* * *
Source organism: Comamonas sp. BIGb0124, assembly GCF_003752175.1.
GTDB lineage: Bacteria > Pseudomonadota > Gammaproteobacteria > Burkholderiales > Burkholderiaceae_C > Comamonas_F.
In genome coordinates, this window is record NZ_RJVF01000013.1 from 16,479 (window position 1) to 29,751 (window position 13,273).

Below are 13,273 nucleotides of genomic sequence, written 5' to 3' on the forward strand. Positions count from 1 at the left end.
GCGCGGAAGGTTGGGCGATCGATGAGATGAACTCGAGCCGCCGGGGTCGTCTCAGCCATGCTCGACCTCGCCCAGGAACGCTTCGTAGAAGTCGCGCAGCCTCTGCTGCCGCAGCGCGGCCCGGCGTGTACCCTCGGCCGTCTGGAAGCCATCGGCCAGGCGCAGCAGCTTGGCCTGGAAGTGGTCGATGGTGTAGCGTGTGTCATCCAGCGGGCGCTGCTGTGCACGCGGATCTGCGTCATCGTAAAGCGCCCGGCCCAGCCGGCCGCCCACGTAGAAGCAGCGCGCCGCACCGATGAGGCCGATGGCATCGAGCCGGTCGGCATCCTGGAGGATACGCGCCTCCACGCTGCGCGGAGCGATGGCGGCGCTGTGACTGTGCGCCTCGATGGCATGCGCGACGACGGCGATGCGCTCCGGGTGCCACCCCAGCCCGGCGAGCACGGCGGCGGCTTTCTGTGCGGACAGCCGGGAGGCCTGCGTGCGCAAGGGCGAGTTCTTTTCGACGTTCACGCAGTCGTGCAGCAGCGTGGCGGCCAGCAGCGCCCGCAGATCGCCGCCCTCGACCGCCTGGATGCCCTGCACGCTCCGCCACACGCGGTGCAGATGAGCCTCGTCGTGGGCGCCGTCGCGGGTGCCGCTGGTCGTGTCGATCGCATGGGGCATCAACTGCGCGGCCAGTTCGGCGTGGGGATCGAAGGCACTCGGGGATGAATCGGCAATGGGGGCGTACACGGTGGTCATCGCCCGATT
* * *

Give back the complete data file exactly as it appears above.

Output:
Source organism: Comamonas sp. BIGb0124, assembly GCF_003752175.1.
GTDB lineage: Bacteria > Pseudomonadota > Gammaproteobacteria > Burkholderiales > Burkholderiaceae_C > Comamonas_F.
In genome coordinates, this window is record NZ_RJVF01000013.1 from 16,479 (window position 1) to 29,751 (window position 13,273).

Below are 13,273 nucleotides of genomic sequence, written 5' to 3' on the forward strand. Positions count from 1 at the left end.
GCGCGGAAGGTTGGGCGATCGATGAGATGAACTCGAGCCGCCGGGGTCGTCTCAGCCATGCTCGACCTCGCCCAGGAACGCTTCGTAGAAGTCGCGCAGCCTCTGCTGCCGCAGCGCGGCCCGGCGTGTACCCTCGGCCGTCTGGAAGCCATCGGCCAGGCGCAGCAGCTTGGCCTGGAAGTGGTCGATGGTGTAGCGTGTGTCATCCAGCGGGCGCTGCTGTGCACGCGGATCTGCGTCATCGTAAAGCGCCCGGCCCAGCCGGCCGCCCACGTAGAAGCAGCGCGCCGCACCGATGAGGCCGATGGCATCGAGCCGGTCGGCATCCTGGAGGATACGCGCCTCCACGCTGCGCGGAGCGATGGCGGCGCTGTGACTGTGCGCCTCGATGGCATGCGCGACGACGGCGATGCGCTCCGGGTGCCACCCCAGCCCGGCGAGCACGGCGGCGGCTTTCTGTGCGGACAGCCGGGAGGCCTGCGTGCGCAAGGGCGAGTTCTTTTCGACGTTCACGCAGTCGTGCAGCAGCGTGGCGGCCAGCAGCGCCCGCAGATCGCCGCCCTCGACCGCCTGGATGCCCTGCACGCTCCGCCACACGCGGTGCAGATGAGCCTCGTCGTGGGCGCCGTCGCGGGTGCCGCTGGTCGTGTCGATCGCATGGGGCATCAACTGCGCGGCCAGTTCGGCGTGGGGATCGAAGGCACTCGGGGATGAATCGGCAATGGGGGCGTACACGGTGGTCATCGCCCGATT